And companies that were tenants of the World Trade Center in 1993 when a terrorist truck bomb exploded already had a dress rehearsal for this week's disaster. After that attack, many companies beefed up their backup systems and disaster recovery procedures.

Although it varies from company to company as to what backup mechanisms were in place, most if not all had backed up -- duplicated and stored data off-site -- the night before the tragedy. That means all transactions up to that point would have gone through.

Reconstructing interrupted transactions
But no system is foolproof, and some financial dealings no doubt were lost.

That includes paper transactions mailed to the companies' New York offices but not processed before the buildings were hit. Transactions that arrived but were logged in early Sept. 11 also were probably lost, as were any "in transit" computer entries that were interrupted when towers were struck.

"Maybe a half to 1 percent of all transactions [at the World Trade Center] would have been interrupted," Giga's Gile estimates.

These transactions will have to be reconstructed by the affected companies and their clients. Because there won't be any "electronic trail" of these stock sales, deposits, or other financial move, information on backup systems won't be much of a help.

But Gile stresses this is a low percentage indeed.

Companies that were especially hard hit by terrorist attack are already reaching out, in spite of their employee casualties, to customers to reassure them that client data and assets are safe.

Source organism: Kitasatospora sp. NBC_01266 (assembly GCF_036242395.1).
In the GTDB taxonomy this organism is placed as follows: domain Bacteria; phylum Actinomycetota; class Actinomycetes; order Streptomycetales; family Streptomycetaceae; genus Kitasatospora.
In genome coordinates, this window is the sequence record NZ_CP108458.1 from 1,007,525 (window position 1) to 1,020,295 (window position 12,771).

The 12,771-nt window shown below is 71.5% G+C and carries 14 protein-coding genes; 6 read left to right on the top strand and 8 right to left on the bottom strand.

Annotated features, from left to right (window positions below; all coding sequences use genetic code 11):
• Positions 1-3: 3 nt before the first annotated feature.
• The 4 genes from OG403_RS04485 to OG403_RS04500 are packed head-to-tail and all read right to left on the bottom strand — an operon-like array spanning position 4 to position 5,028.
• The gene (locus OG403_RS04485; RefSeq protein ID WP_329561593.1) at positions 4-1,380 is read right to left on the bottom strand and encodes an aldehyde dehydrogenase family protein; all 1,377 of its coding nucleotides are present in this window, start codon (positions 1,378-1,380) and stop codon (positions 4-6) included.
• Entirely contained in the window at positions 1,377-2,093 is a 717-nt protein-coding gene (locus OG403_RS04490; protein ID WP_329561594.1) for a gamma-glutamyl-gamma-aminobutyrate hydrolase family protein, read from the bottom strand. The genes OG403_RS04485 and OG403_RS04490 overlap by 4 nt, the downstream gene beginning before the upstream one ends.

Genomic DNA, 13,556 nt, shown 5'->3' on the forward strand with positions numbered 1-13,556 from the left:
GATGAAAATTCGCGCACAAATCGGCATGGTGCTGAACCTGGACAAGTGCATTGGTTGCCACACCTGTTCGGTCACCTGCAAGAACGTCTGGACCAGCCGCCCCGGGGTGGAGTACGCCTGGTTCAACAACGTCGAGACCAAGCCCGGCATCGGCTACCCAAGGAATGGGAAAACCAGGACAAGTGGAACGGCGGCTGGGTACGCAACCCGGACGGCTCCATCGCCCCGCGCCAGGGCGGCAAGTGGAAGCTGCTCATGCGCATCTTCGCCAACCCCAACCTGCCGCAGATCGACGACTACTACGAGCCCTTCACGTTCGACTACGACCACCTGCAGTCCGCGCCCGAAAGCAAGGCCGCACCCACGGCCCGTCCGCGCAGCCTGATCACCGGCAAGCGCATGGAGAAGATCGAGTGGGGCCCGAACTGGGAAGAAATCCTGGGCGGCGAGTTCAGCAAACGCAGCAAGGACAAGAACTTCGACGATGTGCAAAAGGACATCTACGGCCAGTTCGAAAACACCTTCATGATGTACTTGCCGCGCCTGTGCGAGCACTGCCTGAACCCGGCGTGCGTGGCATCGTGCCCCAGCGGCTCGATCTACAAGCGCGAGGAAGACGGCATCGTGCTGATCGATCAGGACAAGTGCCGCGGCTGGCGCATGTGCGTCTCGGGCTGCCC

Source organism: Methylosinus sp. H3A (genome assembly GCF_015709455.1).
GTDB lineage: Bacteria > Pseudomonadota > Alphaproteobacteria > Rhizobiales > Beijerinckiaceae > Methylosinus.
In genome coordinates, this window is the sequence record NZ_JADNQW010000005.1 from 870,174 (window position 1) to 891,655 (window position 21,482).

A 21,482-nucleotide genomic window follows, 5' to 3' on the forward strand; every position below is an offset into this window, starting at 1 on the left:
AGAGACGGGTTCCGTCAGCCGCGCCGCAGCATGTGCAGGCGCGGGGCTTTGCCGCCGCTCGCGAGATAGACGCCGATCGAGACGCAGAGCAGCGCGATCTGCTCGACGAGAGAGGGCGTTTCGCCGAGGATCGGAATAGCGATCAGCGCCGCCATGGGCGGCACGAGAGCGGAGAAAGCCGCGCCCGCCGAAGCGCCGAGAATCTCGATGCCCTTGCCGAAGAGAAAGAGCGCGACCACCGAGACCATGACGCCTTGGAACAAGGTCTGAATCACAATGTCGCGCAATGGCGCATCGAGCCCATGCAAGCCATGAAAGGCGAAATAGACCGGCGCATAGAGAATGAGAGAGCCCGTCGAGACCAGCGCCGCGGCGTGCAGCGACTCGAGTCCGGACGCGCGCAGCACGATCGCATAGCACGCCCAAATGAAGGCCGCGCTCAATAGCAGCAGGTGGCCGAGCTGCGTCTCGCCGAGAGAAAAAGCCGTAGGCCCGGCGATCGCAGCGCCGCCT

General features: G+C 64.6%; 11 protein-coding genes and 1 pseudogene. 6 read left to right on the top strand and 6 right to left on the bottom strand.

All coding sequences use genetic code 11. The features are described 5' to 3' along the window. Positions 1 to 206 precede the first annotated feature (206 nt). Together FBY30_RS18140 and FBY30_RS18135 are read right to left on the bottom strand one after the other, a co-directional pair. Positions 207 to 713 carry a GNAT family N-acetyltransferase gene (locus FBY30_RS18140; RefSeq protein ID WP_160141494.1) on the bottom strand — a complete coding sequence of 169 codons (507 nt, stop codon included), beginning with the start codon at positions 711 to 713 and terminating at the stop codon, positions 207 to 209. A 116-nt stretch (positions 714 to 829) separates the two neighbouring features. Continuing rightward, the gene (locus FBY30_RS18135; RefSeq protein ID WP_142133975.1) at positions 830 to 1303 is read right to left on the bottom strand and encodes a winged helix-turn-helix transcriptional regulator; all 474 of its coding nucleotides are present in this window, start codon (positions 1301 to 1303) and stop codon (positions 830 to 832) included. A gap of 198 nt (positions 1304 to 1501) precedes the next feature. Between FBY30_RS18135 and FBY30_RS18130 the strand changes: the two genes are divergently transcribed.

In a letter posted on the Morgan Stanley Web site, Chairman Philip Purcell seeks to reassure account holders:

"We want our clients to know today that in spite of the tragedies, all of our businesses are functioning and will continue to function ... All our clients should rest assured that their assets are safe and our financial advisers are hard at work contacting our individual investors to answer questions and address their concerns."

Lehman Brothers, whose offices in the nearby World Financial Center are inaccessible, has told clients via its Web site that business activities have been moved to alternate Lehman Brother locations and that the company "continues to serve our clients around the world."

"What's important is that financial institutions and brokerage houses set up communications lines with customers and they are in the process of doing that," Gile says.

Personal component can't be recovered
The biggest challenge to reconstructing customer information won't be in recovering data from earlier transactions. It will be the human loss of information that resided in the people who handled the information.

"That will be the hardest thing to replace," Forrester's Rutstein says.

Another data recovery hurdle: recovering information that was stored on individual employees' computers rather than a company network. This type of information is seldom backed up or, if it is, not on a regular basis.

"The most difficult thing is the human loss," agrees Comdisco's Maganini. "It's very tragic. But the fact that the buildings aren't there any more is also important.

"It's an enormous issue. Whenever we've had recovered companies before, they've had buildings to go back to. If a flood forces them out, water can be pumped out and the office fixed up," he notes. "But you can't do that in this case."

Indeed, the terrorist attack on the World Trade Center is taking financial institutions' disaster recovery plans where they were never designed -- or wanted -- to go.

Jenny C. McCune is a contributing editor based in Montana.

-- Posted: Sept. 14, 2001